Like SR 141716A, pretreatment with the selective VR1 receptor antagonist, capsazepine (Szallasi & Blumberg, 1999), also failed to modify anandamide-induced relaxation in sheep coronary arteries. This contrasts with the findings in guinea-pig basilar and rat hepatic and mesenteric arteries (Zygmunt et al., 1999; Ralevic et al., 2000) implicating VR1 receptors, located on sensory nerves, in anandamide (and methanandamide)-induced relaxations. Anandamide has, indeed, been shown to bind rat and human recombinant VR1 vanilloid receptors with a consequent capsazepine-sensitive activation of inward currents (Zygmunt et al., 1999; Smart et al., 2000). Therefore, the apparent lack of involvement of vanilloid receptors in the anandamide effect in sheep coronary arteries may be attributable to species and/or vascular tissue differences.

Although the vasorelaxant potency of anandamide was reduced by endothelium denudation, its maximal relaxation was unaffected. This suggests that the endothelium does not play an obligatory role in anandamide-induced relaxation in sheep coronary arteries. Both endothelium-dependent (Pratt et al., 1998; Fleming et al., 1999; Chaytor et al., 1999; Wagner et al., 1999) and endothelium-independent (Randall et al., 1996; White & Hiley, 1997; Zygmunt et al., 1997, 1999) anandamide effects have been reported in a variety of vascular tissues. Although functional CB1 cannabinoid receptors have been described in vascular endothelial cells (Sugiura et al., 1998; Liu et al., 2000), the lack of effect of SR 141716A in the present study rules out their possible involvement in mediating the endothelium-dependent component of the anandamide effect in sheep coronary arteries. The potential involvement of an as-yet-unidentified endothelial anandamide receptor (Kunos et al., 2000) cannot be ruled out.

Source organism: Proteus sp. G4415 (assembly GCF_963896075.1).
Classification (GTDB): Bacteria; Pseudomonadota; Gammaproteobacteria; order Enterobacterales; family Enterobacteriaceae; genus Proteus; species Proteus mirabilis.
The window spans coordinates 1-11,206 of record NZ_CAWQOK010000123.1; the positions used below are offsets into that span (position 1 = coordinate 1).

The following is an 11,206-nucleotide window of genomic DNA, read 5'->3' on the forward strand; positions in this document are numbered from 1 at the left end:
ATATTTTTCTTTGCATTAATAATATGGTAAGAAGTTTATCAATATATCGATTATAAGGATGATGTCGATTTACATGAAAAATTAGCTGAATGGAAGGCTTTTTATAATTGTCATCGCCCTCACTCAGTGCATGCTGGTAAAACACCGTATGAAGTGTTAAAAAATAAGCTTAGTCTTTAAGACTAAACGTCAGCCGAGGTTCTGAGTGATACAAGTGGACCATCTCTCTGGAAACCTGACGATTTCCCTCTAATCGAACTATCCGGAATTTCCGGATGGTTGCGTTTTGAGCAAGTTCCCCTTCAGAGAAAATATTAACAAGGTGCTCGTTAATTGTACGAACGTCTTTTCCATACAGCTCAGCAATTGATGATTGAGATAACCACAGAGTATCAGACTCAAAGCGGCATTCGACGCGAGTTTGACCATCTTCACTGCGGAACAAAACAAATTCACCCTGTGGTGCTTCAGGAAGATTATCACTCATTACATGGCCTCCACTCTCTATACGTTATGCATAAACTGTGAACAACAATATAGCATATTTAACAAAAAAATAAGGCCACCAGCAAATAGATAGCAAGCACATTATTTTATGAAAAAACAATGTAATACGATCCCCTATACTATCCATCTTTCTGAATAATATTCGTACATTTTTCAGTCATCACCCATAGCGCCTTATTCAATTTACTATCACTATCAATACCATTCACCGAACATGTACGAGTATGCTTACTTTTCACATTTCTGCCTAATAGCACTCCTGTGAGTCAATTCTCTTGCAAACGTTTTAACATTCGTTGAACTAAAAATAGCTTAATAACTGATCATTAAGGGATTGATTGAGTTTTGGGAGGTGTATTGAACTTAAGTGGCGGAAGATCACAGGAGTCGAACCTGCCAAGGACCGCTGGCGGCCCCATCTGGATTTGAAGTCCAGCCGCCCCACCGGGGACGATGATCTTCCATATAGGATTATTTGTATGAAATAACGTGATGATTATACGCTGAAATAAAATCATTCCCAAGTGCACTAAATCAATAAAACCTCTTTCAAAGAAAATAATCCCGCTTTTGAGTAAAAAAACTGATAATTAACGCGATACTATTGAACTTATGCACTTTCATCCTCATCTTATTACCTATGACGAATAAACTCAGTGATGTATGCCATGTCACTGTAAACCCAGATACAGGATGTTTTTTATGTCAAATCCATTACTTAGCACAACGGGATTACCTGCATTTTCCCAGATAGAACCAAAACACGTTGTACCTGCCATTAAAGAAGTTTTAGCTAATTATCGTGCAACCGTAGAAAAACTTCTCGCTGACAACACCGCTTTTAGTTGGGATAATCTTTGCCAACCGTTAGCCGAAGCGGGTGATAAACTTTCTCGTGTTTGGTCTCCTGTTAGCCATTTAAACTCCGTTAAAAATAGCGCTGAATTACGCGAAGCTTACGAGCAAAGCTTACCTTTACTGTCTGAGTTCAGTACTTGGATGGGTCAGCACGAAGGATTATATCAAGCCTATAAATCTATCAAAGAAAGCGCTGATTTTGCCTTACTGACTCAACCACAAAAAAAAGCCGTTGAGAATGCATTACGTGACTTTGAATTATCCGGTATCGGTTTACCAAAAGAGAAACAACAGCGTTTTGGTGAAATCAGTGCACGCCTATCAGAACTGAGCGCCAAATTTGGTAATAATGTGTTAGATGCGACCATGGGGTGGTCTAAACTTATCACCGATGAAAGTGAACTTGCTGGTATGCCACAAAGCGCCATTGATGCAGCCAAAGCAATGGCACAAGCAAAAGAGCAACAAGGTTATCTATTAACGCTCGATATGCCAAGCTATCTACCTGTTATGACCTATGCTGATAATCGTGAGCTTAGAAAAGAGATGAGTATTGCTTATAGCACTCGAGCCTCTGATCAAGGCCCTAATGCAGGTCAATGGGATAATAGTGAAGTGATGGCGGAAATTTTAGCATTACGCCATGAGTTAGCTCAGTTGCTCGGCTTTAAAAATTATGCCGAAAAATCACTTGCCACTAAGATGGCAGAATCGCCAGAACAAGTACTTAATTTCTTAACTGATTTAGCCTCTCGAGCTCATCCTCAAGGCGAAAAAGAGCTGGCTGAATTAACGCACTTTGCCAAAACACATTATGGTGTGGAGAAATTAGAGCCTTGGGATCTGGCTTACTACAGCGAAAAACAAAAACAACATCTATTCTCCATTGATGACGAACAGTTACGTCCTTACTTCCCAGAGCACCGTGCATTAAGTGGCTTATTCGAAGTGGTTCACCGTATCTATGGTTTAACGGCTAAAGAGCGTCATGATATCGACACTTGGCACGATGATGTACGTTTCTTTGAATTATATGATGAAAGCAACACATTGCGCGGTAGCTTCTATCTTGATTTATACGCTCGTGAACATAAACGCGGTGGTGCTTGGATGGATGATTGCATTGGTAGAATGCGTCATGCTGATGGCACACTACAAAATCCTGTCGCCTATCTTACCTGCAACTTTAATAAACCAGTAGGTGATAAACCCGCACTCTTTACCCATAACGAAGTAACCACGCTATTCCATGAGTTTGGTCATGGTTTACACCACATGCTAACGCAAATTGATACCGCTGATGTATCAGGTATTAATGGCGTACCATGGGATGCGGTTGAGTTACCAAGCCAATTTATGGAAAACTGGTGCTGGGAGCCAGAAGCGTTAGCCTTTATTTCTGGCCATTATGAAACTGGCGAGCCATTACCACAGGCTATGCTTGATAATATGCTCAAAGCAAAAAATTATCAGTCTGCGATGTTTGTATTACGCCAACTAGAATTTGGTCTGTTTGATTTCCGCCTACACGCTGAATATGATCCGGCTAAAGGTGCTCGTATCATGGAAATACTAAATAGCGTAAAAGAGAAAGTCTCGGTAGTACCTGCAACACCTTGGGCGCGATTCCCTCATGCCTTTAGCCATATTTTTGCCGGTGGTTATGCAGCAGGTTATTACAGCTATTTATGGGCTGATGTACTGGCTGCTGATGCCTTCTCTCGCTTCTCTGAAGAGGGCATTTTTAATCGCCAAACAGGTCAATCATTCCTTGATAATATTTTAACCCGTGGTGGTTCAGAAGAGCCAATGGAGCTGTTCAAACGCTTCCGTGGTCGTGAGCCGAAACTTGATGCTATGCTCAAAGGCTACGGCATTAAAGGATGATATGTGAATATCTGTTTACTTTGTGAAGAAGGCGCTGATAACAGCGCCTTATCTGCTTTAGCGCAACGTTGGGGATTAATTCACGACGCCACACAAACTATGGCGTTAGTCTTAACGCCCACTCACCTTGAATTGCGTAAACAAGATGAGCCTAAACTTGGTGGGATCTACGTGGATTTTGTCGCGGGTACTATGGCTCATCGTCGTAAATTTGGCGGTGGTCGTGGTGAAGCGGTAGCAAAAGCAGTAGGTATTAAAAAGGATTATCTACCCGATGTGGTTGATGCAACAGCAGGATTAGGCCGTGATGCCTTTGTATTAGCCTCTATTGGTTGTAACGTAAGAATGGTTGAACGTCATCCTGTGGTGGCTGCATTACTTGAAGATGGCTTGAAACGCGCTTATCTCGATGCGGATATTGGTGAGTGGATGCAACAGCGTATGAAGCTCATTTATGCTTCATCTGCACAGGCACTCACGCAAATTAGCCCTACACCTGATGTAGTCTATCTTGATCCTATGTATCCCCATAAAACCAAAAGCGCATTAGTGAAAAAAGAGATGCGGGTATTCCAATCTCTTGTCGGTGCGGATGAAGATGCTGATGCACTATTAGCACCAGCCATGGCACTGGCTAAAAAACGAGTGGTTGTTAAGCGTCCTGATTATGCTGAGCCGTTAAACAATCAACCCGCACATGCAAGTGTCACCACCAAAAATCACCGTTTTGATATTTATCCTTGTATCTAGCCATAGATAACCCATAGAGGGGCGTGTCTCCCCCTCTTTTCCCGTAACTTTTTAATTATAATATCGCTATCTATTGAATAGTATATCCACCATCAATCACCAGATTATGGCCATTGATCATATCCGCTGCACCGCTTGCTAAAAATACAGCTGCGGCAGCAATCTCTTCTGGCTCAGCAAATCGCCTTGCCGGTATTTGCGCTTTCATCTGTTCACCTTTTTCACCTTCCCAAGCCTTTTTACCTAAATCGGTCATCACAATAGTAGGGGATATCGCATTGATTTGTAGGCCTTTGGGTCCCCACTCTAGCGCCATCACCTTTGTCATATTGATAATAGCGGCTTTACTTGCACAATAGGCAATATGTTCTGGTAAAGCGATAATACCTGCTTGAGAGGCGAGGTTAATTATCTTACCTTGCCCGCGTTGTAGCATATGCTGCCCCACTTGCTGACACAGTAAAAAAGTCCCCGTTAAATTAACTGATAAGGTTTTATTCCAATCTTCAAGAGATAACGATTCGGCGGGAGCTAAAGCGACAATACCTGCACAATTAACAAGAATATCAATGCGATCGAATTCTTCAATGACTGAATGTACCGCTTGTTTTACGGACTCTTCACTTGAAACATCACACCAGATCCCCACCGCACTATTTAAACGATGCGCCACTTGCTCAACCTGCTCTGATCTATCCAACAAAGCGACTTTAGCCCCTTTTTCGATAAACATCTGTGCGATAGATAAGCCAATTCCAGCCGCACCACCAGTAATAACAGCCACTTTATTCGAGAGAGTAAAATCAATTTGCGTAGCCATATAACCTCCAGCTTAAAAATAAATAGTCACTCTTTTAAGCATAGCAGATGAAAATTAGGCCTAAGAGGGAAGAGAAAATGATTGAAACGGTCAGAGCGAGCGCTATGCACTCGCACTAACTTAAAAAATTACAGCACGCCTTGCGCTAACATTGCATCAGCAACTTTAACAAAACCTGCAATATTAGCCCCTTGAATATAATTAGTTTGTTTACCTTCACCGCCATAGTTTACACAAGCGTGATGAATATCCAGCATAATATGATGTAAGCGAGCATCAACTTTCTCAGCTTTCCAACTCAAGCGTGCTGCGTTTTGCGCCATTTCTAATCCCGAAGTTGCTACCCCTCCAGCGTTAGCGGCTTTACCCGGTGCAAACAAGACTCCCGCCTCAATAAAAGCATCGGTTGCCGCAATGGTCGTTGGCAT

Rapid carrier-mediated uptake and enzymatic hydrolysis of anandamide to arachidonic acid is known to occur in vascular endothelial cells (Deutsch et al., 1997; di marzo, 1998; Maccarrone et al., 2000). Anandamide has also been shown to cause intracellular Ca2+ release in endothelial cells, with a concomitant release of nitric oxide (Mombouli et al., 1999; Fimiani et al., 1999). The endothelium-dependent component of anandamide-induced relaxation in sheep coronary arteries, therefore, could be mediated via either (i) an anandamide-evoked release of endothelium-derived relaxant factors, such as NO or prostanoids, or (ii) its uptake into endothelial cells and subsequent conversion to a vasodilatory metabolite. Consistent with the latter hypothesis, Chaytor et al. (1999) have shown that the endothelium-dependent component of anandamide-induced relaxation in the rabbit superior mesenteric artery results from the prior endothelial transport of anandamide, although, in this case, there was no evidence of a subsequent conversion into an active metabolite.